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Range finder / altimeter ideas for a small model craft

Discussion in 'Electronic Basics' started by R C, Sep 10, 2003.

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  1. R C

    R C Guest

    I'm working on a hobby RPV (remote piloted vehicle) and we are trying
    to come up with an instrument loadout. Initial platform will be a 1/5
    scale model plane; working altitude 20-200 feet above ground, ground
    speed 10-40 mph. We'll be using an IMU from the autopilot project, but
    would like some sort of height-above-ground indication in addition to
    absolute altitude data we can gather via GPS/barometric sensors. I've
    looked into it, and found 3 basic approaches:

    1) Ultrasonic sensors, esp. polaroid sensors. Disadvantage to these
    seem to be low range, and low tolerance to flow noise. Cheap, light,
    fairly low-power.
    2) Radar. This seems like a fairly good application for an UWB radar,
    but information is scarce. Anyone have more specifics (price,
    availability in small quantities, power, design requirements, etc)
    than is available from www.time-domain.com?
    3) Lidar. Laser diodes are cheap, but I haven't seen many circuits for
    cheap lidar designs. I recall one design using a digital camera CCD
    for timing, but can't find it again. LIDAR does have the advantage of
    eventually allowing sweeping and amateur cartography, but I'm not sure
    if it's possible in our payload / price range. Commercial units seem
    fairly big (optics?).

    Anyone have suggestions, corrections, pointers to information I've
    missed?

    Thanks,
    R C
     
  2. happyhobit

    happyhobit Guest

  3. R C

    R C Guest

    Eh? I'm looking for a height-above-ground sensor to couple with
    absolute altitude provided by GPS and barometric sensors. I would
    _like_ to be able use LIDAR to generate topo maps, but it's likely out
    of budget.

    R C
     
  4. onestone

    onestone Guest

    Try www.shfmicro.com. They have cheap, and quite tiny DRO's. The 24GHz
    version is around 1" cubed, the 10GHz version is larger and flatter. The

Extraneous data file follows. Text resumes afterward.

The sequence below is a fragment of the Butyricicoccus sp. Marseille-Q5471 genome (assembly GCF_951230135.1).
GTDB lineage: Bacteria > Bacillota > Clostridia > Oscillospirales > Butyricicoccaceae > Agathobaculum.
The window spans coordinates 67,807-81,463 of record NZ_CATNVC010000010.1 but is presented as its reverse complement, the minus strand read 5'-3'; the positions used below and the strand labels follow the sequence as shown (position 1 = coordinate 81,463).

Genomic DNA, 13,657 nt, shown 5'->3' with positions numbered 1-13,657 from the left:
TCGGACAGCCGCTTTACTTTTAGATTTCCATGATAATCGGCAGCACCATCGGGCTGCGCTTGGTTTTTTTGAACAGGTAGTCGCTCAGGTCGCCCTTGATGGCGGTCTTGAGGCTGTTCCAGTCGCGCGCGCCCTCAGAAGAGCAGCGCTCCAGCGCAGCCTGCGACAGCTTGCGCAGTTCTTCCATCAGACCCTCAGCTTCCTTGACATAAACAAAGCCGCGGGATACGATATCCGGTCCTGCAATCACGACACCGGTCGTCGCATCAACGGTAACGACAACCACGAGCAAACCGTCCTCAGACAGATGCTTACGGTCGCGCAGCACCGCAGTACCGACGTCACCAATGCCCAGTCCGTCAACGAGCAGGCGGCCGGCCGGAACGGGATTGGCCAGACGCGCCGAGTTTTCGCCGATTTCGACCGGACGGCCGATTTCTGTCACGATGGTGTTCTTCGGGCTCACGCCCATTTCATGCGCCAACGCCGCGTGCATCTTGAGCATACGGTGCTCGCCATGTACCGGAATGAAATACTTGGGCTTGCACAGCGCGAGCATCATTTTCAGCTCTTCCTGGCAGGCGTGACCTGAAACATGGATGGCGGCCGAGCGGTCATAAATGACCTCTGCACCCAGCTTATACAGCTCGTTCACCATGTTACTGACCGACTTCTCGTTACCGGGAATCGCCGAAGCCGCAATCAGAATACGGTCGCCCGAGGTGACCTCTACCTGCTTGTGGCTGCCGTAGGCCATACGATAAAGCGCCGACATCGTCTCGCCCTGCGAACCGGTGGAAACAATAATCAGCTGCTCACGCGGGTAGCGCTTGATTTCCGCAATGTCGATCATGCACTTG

former uses a waveguide, the latter a patch antenna. Both come with a
    varactor diode for modulation. There output is the doppler frequency
    cuased by motion, however by modulating them you can also derive range
    quite simply. Both operate from 5V, although one has a high modulation
    voltage. Output is simply a lowish frequency sine wave into a typically
    2K load resistor. The patch antenna doesn't have huge range, but it may
    be simpler than building a squat horn. You could probably get away
    without the horn antenna, haven't tried that. Oh, yeah they work best
    when temperature stabilised. I used a very simple set up with an Analog
    Devices TMP01 and a 10R 20W TO220 resistor. M/A COM also sell these and
    pre built horns. There is a free horn design program via the web site.

    Al
     
  5. happyhobit

    happyhobit Guest

    Sorry, I misread and misunderstood. Double Bad Me. A real bad case of tunnel
    vision.

    Jay
     
  6. R C

    R C Guest

    No problem. I probably could've written a more descriptive subject, too.

    R C
     
  7. John Jardine

    John Jardine Guest

    Seemed OK to me?.
    The Hang gliding people use silicon, barometric pressure reading
    transducers to give altitude and rate of change.
    regards
    jhon
     
  8. happyhobit

    happyhobit Guest

    Hi John,

    RC is already using GPS and barometric sensors for altitude. I missed that.
    He's looking for something additional.

    Jay
     
  9. John Jardine

    John Jardine Guest

    Even worse, I managed to miss it *twice*.
    regards
    john
     
  10. R C

    R C Guest

    shfmicro has scaled back operations considerable, it seems. :(
    M/A-COM looks like they have a lot of useful building blocks. I was
    hoping to find a complete design somewhere; I haven't built anything
    anywhere near microwave frequencies.

    Thanks for the pointers, I'll have to see if I can find some reference
    works.

    R C
     
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